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Why do we need "ground rules" when creating safe workspaces?

We need to establish ground rules when creating safe workspaces because, without ground rules, managers and employees can have difficulty understanding boundaries and how to put values into action in concrete ways. Ground rules help make a mission actionable.

By “ground rules” we mean a verbalised or written down, set of expected behavioural norms to encourage and discourage - similar to a values document. But it is important to keep remembering that creating a document (if so desired) is just the start of the process because it’s in bringing it to life that it really counts. That’s where the authenticity of experience actually lies. It is best used to articulate the behavioural sets that are alien to, or infrequently experienced within, status quo cultures because otherwise, people have heard it all before.Safe spaces are places that overcome fear and separation and invite non-judgement and wholeness. Once we establish our values as an organization, what kind of behaviours do we want to encourage, and which are unacceptable?

When we routinely follow the ground rules, we shape and re-affirm the culture that we are creating. Doing so helps us:

  • Frame our responses in our own reactions, emotions, and needs rather than make interpretations and judging another person's actions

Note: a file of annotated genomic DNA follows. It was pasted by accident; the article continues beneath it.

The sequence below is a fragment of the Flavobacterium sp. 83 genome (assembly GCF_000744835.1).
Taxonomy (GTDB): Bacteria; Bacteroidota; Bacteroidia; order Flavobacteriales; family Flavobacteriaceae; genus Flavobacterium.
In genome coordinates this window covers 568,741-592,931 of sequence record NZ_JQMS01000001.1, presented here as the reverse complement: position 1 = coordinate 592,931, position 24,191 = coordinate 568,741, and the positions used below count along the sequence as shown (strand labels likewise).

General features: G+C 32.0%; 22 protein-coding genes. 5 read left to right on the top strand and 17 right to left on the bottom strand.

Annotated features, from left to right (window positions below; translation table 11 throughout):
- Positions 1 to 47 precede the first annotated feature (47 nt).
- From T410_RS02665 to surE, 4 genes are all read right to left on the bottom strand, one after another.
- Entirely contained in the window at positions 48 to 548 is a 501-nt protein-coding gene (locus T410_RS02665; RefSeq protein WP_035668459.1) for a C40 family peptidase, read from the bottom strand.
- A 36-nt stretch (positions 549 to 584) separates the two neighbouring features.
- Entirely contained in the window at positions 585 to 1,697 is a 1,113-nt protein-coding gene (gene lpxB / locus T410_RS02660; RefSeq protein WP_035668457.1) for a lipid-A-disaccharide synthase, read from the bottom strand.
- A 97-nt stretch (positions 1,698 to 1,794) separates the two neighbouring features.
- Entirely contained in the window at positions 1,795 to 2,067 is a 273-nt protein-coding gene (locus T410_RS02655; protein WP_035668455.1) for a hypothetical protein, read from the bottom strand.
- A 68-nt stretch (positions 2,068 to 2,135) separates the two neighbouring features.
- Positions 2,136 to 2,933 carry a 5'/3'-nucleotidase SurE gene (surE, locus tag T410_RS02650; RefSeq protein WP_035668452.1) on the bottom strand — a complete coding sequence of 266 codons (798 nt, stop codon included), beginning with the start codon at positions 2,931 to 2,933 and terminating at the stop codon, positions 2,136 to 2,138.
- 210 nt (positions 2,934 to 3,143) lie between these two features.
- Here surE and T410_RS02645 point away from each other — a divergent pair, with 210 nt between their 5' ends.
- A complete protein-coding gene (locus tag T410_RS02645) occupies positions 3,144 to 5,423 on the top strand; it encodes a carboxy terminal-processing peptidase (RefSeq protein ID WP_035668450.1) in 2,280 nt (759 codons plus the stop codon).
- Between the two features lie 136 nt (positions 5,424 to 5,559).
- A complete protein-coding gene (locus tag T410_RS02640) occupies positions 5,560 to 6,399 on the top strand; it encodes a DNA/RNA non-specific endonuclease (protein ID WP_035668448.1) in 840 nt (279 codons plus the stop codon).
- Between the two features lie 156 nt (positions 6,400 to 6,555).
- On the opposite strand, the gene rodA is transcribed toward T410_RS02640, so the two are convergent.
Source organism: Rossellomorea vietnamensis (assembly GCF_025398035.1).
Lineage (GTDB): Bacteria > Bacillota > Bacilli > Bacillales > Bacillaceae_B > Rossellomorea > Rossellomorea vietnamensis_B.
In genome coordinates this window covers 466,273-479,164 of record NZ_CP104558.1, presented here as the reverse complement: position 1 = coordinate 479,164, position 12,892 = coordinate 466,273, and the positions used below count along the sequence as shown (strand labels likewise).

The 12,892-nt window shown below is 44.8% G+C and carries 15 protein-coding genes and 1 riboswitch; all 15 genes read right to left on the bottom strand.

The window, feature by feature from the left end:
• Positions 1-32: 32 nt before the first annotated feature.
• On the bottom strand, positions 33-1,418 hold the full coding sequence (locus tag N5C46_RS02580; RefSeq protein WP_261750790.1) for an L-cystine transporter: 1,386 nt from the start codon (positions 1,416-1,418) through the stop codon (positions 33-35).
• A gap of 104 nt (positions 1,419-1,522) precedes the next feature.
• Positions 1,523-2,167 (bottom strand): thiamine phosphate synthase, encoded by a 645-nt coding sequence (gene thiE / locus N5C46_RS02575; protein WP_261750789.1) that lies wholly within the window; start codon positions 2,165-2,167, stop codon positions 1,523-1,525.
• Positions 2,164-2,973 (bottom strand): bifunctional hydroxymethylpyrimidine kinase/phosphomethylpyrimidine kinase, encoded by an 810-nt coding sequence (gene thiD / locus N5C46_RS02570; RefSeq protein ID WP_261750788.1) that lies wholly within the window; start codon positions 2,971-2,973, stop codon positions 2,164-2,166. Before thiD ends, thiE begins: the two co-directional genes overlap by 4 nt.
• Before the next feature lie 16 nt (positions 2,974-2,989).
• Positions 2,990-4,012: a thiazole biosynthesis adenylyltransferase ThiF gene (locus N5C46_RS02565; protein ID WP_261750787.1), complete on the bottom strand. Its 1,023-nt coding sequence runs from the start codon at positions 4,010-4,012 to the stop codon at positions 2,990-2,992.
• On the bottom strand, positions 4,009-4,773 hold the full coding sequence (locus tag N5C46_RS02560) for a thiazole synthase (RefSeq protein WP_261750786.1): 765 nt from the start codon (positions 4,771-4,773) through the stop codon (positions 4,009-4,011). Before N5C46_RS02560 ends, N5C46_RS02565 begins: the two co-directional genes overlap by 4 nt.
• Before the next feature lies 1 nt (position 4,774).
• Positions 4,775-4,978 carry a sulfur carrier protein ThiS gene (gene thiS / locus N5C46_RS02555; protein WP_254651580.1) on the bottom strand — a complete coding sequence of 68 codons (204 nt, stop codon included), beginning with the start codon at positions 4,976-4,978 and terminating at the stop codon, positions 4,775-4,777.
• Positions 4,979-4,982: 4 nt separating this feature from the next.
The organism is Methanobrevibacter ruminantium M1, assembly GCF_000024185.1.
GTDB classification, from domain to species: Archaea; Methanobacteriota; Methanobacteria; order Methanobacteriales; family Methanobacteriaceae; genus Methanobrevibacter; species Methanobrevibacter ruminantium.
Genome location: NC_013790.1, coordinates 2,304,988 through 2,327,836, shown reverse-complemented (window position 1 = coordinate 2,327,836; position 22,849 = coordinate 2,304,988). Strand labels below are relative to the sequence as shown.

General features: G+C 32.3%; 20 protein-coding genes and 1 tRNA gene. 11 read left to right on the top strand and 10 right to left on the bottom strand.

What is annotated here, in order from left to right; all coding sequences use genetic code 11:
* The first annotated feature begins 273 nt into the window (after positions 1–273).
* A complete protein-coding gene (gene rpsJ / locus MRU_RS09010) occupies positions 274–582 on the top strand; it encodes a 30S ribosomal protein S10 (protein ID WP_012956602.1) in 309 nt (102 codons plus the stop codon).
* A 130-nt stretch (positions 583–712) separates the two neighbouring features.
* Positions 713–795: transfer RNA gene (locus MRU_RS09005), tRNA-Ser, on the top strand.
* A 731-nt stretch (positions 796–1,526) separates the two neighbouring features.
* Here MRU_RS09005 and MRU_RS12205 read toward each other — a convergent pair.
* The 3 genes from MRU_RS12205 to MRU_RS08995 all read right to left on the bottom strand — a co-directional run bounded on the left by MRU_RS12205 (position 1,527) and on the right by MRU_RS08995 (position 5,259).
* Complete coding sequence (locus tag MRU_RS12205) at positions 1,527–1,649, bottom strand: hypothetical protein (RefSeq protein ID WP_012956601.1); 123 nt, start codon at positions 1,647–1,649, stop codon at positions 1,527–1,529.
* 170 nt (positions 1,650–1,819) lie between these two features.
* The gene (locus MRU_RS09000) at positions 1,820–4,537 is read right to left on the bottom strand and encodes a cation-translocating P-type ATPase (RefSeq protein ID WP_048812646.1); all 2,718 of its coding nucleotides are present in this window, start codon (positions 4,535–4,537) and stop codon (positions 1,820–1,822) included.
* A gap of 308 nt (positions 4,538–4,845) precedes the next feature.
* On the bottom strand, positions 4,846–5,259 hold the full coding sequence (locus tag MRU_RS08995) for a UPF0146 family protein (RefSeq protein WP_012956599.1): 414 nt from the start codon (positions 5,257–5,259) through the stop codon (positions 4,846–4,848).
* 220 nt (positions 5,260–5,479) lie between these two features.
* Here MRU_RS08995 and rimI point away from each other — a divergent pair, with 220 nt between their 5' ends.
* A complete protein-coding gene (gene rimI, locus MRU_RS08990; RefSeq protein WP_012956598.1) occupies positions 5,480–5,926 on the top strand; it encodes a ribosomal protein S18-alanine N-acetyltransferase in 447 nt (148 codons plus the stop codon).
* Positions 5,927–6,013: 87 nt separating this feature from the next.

• Resist the urge to "change" others so that they don't feel like they're being intruded upon
  • Accept our and our colleagues' emotions as valid and important
  • Accept conflict as is a natural consequence of diversity of need and perspective
  • Feel accepted as equals who are valuable
  • Explore our feelings and thoughts without fear or judgement
  • Maintain a willingness to see things from different worldviews and to question our own perspectives

The story of your ground rules is as important as the ground rules themselves. Be clear and specific about the purpose of the ground rules, the results required and the constraints to be lived within. Make it clear that the changes being made are made in the direction of greater empowerment, partnership, and service.

These are the givens. If there are people who cannot commit to this basic contract, confront it in the beginning. An act of willfulness, not participation, is what is required here.

Peter Block

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  1. John Featherby

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